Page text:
Politics of The United States

Politics Of The United States

The United States is a federal constitutional republic, in which the President of the United States (the head of state and head of government), Congress, and judiciary share powers reserved to the national government, and the federal government shares sovereignty with the state governments.

The executive branch is headed by the President and is independent of the legislature. Legislative power is vested in the two chambers of Congress, the Senate and the House of Representatives. The judicial branch (or judiciary), composed of the Supreme Court and lower federal courts, exercises judicial power (or judiciary). The judiciary's function is to interpret the United States Constitution and federal laws and regulations. This includes resolving disputes between the executive and legislative branches. The federal government's layout is explained in the Constitution. Two political parties, the Democratic Party and the Republican Party, have dominated American politics since the American Civil War, although other parties have also existed.

There are major differences between the political system of the United States and that of most other developed democracies. These include greater power in the upper house of the legislature, a wider scope of power held by the Supreme Court, the separation of powers between the legislature and the executive, and the dominance of only two main parties. Third parties have less political influence in the United States than in other developed country democracies.

The federal entity created by the U.S. Constitution is the dominant feature of the American governmental system. However, most people are also subject to a state government, and all are subject to various units of local government. The latter include counties, municipalities, and special districts.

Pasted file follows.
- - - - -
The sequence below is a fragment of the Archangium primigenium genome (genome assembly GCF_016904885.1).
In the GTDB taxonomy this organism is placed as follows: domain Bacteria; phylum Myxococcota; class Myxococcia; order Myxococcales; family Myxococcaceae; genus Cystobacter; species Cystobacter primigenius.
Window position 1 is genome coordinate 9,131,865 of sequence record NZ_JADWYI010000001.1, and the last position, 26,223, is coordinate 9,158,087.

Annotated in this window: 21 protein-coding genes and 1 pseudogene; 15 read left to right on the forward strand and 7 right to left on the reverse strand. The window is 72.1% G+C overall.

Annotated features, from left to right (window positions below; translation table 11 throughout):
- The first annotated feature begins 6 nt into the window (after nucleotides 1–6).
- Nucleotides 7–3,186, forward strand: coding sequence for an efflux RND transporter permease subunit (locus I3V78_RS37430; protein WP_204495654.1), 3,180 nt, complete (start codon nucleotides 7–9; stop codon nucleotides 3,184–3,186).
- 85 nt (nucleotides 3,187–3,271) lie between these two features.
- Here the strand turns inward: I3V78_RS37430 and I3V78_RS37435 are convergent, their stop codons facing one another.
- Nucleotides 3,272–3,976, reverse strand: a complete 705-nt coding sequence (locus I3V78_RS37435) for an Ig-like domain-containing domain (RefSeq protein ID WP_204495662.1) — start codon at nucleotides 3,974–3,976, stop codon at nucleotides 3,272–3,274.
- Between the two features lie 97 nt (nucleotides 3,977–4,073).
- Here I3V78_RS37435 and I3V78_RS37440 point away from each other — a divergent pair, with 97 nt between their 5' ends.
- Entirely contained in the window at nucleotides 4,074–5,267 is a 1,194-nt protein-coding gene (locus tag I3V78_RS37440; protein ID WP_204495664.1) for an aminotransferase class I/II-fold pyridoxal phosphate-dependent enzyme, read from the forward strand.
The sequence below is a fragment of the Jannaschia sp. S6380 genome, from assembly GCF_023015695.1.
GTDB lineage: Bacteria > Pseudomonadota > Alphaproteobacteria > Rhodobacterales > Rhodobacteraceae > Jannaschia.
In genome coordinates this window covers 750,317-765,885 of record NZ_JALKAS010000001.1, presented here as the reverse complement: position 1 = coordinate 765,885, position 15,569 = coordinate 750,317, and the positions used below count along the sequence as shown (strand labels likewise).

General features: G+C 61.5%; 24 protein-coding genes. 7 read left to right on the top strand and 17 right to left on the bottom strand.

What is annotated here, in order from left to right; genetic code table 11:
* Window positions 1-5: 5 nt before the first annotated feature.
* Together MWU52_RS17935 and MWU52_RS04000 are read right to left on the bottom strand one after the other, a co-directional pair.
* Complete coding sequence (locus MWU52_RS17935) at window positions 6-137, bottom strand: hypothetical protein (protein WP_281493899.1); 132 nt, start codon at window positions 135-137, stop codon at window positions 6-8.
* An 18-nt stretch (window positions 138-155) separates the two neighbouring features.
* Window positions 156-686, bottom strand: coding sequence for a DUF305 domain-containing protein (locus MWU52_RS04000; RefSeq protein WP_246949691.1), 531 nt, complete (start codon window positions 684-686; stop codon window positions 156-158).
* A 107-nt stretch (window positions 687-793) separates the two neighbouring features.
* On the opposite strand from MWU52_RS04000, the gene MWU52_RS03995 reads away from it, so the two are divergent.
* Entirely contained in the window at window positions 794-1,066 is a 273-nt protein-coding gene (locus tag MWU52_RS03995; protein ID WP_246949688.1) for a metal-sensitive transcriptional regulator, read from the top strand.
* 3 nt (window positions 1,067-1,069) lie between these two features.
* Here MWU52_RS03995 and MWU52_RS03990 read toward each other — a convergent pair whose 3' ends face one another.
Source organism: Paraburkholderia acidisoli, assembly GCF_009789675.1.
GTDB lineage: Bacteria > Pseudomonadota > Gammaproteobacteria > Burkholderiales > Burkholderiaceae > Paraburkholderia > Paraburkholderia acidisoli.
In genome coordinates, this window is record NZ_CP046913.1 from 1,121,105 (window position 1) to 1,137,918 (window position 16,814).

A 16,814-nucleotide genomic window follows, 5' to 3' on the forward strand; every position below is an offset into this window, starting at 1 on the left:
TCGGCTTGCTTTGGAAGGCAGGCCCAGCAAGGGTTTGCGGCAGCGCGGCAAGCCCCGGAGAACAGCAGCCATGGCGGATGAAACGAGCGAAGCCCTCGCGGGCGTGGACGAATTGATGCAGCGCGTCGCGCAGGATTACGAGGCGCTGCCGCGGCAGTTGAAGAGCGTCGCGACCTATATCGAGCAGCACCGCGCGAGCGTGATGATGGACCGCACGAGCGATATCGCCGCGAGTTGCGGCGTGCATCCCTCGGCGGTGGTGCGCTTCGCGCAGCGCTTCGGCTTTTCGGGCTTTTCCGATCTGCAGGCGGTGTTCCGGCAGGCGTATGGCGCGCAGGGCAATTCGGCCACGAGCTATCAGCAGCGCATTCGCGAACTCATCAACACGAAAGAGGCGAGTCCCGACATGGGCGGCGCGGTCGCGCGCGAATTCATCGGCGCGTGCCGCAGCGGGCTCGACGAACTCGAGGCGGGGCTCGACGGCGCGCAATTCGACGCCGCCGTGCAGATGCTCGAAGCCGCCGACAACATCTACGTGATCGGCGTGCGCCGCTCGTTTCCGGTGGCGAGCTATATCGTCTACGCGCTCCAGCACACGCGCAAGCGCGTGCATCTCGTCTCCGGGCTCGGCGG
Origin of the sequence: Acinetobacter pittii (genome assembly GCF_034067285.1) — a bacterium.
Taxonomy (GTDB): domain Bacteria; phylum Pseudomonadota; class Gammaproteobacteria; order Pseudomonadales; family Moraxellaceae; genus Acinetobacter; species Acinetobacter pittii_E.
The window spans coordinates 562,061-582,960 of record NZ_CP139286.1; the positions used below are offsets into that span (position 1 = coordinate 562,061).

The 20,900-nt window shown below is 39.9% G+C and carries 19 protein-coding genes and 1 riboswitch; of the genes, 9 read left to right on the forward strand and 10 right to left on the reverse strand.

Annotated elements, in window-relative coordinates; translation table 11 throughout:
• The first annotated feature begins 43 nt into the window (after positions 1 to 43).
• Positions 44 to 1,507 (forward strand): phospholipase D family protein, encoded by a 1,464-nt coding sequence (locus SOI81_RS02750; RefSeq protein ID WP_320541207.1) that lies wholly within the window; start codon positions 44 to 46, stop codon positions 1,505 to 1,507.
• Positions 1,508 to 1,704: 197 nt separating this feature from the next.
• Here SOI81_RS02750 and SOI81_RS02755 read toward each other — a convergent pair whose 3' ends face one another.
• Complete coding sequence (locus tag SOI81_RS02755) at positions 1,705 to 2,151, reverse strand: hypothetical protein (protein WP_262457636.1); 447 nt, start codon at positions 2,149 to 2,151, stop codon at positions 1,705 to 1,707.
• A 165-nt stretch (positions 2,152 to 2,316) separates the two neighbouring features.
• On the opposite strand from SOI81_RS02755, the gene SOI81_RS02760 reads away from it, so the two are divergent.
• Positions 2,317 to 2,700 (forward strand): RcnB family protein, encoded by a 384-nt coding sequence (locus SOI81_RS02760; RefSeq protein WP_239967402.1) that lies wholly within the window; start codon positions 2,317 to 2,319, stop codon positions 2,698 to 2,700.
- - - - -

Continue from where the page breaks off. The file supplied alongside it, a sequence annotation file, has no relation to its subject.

This multiplicity of jurisdictions reflects the country's history. The federal government was created by the states, which as colonies were established separately and governed themselves independently of the others. Units of local government were created by the colonies to efficiently carry out various state functions. As the country expanded, it admitted new states modeled on the existing ones.

Read more about Politics Of The United States:  State Government, Local Government, Campaign Finance, Political Parties and Elections, Political Pressure Groups

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Politics Of The United States - Political Pressure Groups
... One type of private interest group that has grown in number and influence in recent years is the political action committee or PAC ... These are independent groups, organized around a single issue or set of issues, which contribute money to political campaigns for U.S ...

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